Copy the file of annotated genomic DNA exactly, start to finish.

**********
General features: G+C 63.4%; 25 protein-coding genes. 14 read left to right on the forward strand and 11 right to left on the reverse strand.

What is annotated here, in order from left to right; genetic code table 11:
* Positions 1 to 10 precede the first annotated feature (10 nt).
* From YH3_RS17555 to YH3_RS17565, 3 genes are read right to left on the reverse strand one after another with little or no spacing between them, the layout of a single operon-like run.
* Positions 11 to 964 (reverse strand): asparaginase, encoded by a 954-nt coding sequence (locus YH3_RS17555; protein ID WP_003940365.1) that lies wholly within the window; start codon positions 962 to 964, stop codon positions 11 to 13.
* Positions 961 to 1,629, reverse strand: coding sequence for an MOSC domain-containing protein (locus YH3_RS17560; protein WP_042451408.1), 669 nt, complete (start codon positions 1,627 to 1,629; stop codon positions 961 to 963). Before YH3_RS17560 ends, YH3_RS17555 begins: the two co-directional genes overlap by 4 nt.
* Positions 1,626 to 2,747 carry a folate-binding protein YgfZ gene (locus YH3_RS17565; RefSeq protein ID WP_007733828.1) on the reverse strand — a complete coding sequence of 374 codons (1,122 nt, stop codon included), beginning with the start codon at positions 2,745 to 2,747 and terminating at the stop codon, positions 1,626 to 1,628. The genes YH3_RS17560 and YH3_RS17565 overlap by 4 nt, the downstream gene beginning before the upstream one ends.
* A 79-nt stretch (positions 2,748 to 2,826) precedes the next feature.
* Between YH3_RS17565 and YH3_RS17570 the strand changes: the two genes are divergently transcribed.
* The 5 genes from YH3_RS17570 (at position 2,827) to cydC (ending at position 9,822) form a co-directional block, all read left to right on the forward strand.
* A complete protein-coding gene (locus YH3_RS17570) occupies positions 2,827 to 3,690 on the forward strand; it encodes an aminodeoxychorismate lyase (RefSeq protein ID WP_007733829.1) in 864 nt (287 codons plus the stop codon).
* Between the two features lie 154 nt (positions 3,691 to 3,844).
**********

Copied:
General features: G+C 63.4%; 25 protein-coding genes. 14 read left to right on the forward strand and 11 right to left on the reverse strand.

What is annotated here, in order from left to right; genetic code table 11:
* Positions 1 to 10 precede the first annotated feature (10 nt).
* From YH3_RS17555 to YH3_RS17565, 3 genes are read right to left on the reverse strand one after another with little or no spacing between them, the layout of a single operon-like run.
* Positions 11 to 964 (reverse strand): asparaginase, encoded by a 954-nt coding sequence (locus YH3_RS17555; protein ID WP_003940365.1) that lies wholly within the window; start codon positions 962 to 964, stop codon positions 11 to 13.
* Positions 961 to 1,629, reverse strand: coding sequence for an MOSC domain-containing protein (locus YH3_RS17560; protein WP_042451408.1), 669 nt, complete (start codon positions 1,627 to 1,629; stop codon positions 961 to 963). Before YH3_RS17560 ends, YH3_RS17555 begins: the two co-directional genes overlap by 4 nt.
* Positions 1,626 to 2,747 carry a folate-binding protein YgfZ gene (locus YH3_RS17565; RefSeq protein ID WP_007733828.1) on the reverse strand — a complete coding sequence of 374 codons (1,122 nt, stop codon included), beginning with the start codon at positions 2,745 to 2,747 and terminating at the stop codon, positions 1,626 to 1,628. The genes YH3_RS17560 and YH3_RS17565 overlap by 4 nt, the downstream gene beginning before the upstream one ends.
* A 79-nt stretch (positions 2,748 to 2,826) precedes the next feature.
* Between YH3_RS17565 and YH3_RS17570 the strand changes: the two genes are divergently transcribed.
* The 5 genes from YH3_RS17570 (at position 2,827) to cydC (ending at position 9,822) form a co-directional block, all read left to right on the forward strand.
* A complete protein-coding gene (locus YH3_RS17570) occupies positions 2,827 to 3,690 on the forward strand; it encodes an aminodeoxychorismate lyase (RefSeq protein ID WP_007733829.1) in 864 nt (287 codons plus the stop codon).
* Between the two features lie 154 nt (positions 3,691 to 3,844).